Sometimes the word is easy and the player has most of the right letters but the combinations are many – try ‘hasty’, ‘pasty’, ‘tasty’ till you get to the right one ‘nasty’. It was nasty alright with four tries gone, many fumed. Or the day when the word was ‘caulk’ and Congress leader and wordsmith Shashi Tharoor, who had posted his score, was at the centre of many a conversation for getting to it before the more familiar ‘baulk’. According to Punj, there’s something old-school about Wordle that helps ”sustain excitement and wonder”.
She said she got hooked after she found her Twitter timeline flooded with Wordle scores posted by participants, a little grid of squares that tells you how many tries you got it in.
”I saw lots of people posting their results, was intrigued and went to check it out. One game, and I was hooked! More than FOMO (fear of missing out), it was the sheer joy of solving a puzzle together with so many new online acquaintances,” she said.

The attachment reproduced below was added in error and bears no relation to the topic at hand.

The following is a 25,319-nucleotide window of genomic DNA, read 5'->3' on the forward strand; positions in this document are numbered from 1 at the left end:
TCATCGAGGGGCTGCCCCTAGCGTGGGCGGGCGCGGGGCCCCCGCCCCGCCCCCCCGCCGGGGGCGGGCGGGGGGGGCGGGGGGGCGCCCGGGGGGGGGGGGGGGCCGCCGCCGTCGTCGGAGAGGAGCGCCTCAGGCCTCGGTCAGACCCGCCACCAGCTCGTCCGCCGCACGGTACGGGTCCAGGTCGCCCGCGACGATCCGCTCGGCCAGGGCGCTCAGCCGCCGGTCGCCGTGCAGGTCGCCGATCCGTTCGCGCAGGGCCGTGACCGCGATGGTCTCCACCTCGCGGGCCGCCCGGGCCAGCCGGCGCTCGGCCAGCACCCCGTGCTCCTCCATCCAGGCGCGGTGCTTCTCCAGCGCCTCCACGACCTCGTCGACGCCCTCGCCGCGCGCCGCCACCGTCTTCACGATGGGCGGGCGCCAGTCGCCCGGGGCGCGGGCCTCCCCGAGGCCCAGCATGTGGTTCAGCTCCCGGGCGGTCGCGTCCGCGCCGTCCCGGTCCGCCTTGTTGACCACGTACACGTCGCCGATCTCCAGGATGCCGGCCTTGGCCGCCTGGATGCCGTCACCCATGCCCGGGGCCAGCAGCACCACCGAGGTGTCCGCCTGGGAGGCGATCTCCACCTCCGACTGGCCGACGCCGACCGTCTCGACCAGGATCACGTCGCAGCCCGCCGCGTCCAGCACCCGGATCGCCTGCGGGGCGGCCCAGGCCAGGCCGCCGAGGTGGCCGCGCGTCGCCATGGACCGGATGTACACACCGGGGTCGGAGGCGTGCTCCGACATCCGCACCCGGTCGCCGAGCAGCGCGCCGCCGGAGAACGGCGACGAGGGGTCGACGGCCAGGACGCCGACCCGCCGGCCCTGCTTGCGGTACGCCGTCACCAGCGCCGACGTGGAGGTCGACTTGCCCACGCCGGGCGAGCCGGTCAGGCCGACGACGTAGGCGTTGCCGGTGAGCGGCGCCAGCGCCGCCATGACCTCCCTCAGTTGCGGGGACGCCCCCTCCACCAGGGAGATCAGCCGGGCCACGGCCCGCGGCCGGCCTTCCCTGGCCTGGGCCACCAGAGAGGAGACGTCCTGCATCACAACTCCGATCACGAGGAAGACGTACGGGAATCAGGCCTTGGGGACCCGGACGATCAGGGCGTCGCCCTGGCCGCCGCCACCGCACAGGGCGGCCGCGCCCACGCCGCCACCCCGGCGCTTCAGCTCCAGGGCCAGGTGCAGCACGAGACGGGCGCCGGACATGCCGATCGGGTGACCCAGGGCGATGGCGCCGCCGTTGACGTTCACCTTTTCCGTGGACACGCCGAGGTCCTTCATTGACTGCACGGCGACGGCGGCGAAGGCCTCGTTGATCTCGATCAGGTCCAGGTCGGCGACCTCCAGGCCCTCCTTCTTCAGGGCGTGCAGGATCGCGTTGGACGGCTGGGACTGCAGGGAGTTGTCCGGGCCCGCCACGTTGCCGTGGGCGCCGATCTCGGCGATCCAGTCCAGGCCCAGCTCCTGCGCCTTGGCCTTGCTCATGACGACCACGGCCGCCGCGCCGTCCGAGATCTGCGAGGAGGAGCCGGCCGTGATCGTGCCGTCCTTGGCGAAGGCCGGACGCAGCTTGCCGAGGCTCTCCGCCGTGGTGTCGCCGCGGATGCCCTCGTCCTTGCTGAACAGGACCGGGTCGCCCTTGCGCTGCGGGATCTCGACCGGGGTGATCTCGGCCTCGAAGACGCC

While Punj waits till the end of the day to flex her brains, Aishwarya Baikoh does it as she wakes up. The day doesn’t begin until she does.
”I’ve always liked puzzles and word games so I was tempted to ‘test’ my skills. I play the game first thing in the morning before even getting out of bed. The Wordle fever has taken over my Twitter feed and some of my friends and relatives,” said the 27-year-old podcaster.
So when 80-year-old Denyse Holt, a retired teacher from Chicago, did not upload her Wordle score for the day last month, her daughter in Seattle got worried. According to media reports, a man broke into Holt’s home and held her hostage for 17 hours. The daughter realised something was not quite right with her Wordle addict mother and called the police, which rescued the elderly woman. The Wordle backstory is as interesting as the online brain teaser — it has an India connection too.
It was created by US-based software engineer Josh Wardle for his Indian partner Palak Shah who loves word games. With Shah elated and the family’s Whatsapp group obsessed with the game, Wardle smelt success and introduced it to the rest of the world in October.